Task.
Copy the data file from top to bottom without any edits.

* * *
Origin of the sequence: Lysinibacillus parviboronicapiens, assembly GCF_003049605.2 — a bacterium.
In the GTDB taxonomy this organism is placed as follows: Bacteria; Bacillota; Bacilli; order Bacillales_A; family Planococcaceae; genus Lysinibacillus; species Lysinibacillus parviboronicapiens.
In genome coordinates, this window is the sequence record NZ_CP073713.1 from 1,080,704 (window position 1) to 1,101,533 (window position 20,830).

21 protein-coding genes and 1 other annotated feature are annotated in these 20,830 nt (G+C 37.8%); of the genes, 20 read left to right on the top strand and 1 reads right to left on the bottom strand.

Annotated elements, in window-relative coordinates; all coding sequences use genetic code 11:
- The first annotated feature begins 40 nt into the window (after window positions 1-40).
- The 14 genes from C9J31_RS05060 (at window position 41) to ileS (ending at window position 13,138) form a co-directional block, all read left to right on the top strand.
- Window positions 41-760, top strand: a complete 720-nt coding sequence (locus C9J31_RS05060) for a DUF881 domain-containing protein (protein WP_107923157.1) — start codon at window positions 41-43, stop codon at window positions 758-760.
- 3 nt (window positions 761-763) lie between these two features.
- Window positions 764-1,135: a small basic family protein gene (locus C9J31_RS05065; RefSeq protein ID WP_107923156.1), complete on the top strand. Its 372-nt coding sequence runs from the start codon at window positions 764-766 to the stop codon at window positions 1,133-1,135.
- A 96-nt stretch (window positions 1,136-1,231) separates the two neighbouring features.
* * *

Origin of the sequence: Lysinibacillus parviboronicapiens, assembly GCF_003049605.2 — a bacterium.
In the GTDB taxonomy this organism is placed as follows: Bacteria; Bacillota; Bacilli; order Bacillales_A; family Planococcaceae; genus Lysinibacillus; species Lysinibacillus parviboronicapiens.
In genome coordinates, this window is the sequence record NZ_CP073713.1 from 1,080,704 (window position 1) to 1,101,533 (window position 20,830).

21 protein-coding genes and 1 other annotated feature are annotated in these 20,830 nt (G+C 37.8%); of the genes, 20 read left to right on the top strand and 1 reads right to left on the bottom strand.

Annotated elements, in window-relative coordinates; all coding sequences use genetic code 11:
- The first annotated feature begins 40 nt into the window (after window positions 1-40).
- The 14 genes from C9J31_RS05060 (at window position 41) to ileS (ending at window position 13,138) form a co-directional block, all read left to right on the top strand.
- Window positions 41-760, top strand: a complete 720-nt coding sequence (locus C9J31_RS05060) for a DUF881 domain-containing protein (protein WP_107923157.1) — start codon at window positions 41-43, stop codon at window positions 758-760.
- 3 nt (window positions 761-763) lie between these two features.
- Window positions 764-1,135: a small basic family protein gene (locus C9J31_RS05065; RefSeq protein ID WP_107923156.1), complete on the top strand. Its 372-nt coding sequence runs from the start codon at window positions 764-766 to the stop codon at window positions 1,133-1,135.
- A 96-nt stretch (window positions 1,136-1,231) separates the two neighbouring features.